OTTAWA, Ontario – Health Canada is moving forward on proposed rules that would allow processors to irradiate ground beef for food safety. The agency recently opened the proposal to public comment.

The agency determined that, after a thorough safety review, “ground beef treated with irradiation is safe to eat and retains its nutritional value, taste, texture and appearance.”

“Following the largest recall of beef products in Canadian history, the Independent Expert Advisory Panel that reviewed the 2012 XL Foods Inc. recall made several recommendations to strengthen the food safety system, including that the beef industry should submit a proposal to Health Canada to permit irradiation as an effective food safety intervention,” the agency explained in a statement. “Health Canada subsequently received a submission from industry and, following a scientific review of the submission, is proposing to authorize the irradiation of fresh and frozen raw ground beef to reduce the level of harmful bacteria.”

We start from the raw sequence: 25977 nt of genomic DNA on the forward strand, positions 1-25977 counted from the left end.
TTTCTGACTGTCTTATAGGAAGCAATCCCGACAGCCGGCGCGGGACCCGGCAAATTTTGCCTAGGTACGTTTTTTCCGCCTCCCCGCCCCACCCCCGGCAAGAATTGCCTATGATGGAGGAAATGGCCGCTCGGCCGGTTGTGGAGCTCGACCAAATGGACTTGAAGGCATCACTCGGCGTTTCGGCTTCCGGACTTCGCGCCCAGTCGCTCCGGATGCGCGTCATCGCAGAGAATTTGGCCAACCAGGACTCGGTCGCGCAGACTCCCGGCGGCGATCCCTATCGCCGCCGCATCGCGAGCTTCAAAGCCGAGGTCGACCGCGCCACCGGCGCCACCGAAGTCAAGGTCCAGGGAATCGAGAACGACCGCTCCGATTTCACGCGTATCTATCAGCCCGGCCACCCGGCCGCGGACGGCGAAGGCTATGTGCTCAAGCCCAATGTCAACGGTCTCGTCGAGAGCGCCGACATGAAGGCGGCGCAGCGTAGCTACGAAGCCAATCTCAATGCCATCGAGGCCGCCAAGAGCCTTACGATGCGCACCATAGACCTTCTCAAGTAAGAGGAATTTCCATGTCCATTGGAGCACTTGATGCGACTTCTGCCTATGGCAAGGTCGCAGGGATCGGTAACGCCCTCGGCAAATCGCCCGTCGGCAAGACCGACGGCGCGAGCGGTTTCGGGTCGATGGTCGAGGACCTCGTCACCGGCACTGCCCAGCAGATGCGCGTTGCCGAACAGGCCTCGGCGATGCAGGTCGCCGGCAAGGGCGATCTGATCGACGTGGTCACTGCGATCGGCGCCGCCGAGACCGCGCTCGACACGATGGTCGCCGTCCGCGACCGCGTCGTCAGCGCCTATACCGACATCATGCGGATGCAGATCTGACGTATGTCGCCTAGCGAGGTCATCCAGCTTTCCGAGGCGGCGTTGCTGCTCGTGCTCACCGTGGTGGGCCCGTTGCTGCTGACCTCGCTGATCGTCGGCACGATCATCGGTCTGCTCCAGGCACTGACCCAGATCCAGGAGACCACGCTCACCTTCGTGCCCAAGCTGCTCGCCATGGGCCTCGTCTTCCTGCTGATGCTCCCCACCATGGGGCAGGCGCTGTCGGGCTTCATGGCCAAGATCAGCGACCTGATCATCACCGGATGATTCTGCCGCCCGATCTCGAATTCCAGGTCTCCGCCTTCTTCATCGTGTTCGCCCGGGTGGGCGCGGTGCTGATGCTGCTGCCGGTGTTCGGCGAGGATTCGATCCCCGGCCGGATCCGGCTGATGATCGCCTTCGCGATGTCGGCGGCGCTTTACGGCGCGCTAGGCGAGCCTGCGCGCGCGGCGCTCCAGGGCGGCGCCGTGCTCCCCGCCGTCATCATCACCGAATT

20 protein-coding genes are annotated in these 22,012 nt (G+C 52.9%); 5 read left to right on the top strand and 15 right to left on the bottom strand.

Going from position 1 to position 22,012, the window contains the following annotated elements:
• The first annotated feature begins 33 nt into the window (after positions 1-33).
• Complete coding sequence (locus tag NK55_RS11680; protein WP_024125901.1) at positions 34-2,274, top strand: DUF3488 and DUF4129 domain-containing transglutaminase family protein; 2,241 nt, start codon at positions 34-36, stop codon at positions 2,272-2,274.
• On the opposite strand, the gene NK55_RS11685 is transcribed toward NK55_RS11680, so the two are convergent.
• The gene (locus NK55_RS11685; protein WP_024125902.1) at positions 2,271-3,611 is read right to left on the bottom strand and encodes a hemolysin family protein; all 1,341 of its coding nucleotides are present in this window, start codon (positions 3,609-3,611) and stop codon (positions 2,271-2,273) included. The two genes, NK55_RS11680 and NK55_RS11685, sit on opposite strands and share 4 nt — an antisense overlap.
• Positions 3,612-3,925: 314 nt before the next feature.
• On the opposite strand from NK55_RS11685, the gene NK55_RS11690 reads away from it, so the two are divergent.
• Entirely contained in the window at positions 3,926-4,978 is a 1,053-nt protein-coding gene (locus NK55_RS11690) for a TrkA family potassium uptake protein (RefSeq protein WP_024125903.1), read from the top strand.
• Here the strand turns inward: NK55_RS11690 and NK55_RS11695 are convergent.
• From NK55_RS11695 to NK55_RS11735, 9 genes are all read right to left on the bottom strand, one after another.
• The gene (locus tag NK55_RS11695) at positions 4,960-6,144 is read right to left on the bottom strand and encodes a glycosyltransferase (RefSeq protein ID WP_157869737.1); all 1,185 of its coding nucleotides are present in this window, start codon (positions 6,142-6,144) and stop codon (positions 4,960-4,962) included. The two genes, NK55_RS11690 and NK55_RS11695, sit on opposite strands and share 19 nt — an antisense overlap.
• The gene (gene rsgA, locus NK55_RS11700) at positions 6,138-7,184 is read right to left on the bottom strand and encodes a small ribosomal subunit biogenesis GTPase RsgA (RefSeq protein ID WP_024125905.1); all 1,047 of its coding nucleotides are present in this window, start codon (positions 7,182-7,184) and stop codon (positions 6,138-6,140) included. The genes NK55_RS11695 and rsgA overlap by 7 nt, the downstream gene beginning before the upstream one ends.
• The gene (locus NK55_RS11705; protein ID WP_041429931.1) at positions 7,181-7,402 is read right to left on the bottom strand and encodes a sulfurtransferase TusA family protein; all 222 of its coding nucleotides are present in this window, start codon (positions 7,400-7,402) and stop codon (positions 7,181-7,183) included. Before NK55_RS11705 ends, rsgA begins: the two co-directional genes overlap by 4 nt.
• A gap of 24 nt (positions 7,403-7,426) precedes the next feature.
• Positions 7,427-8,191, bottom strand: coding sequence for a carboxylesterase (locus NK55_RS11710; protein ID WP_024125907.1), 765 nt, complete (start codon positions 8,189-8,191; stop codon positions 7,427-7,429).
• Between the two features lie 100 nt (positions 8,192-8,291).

Health Canada added that irradiation is an optional tool to that can be used by the food industry to enhance food safety. Irradiation is not intended to replace current food safety practices such as safe handling, sanitation and storage, the agency said.

Under the proposed rules, ground beef that is irradiated must be clearly labeled and packages must display both a written description and the Radura symbol. Currently, Canada does allow irradiation of some products, including potatoes, onions, wheat, flour, whole wheat flour, whole or ground spices and dehydrated seasonings.

The technical summary of Health Canada’s safety evaluation of fresh and frozen raw ground beef that has been irradiated is available.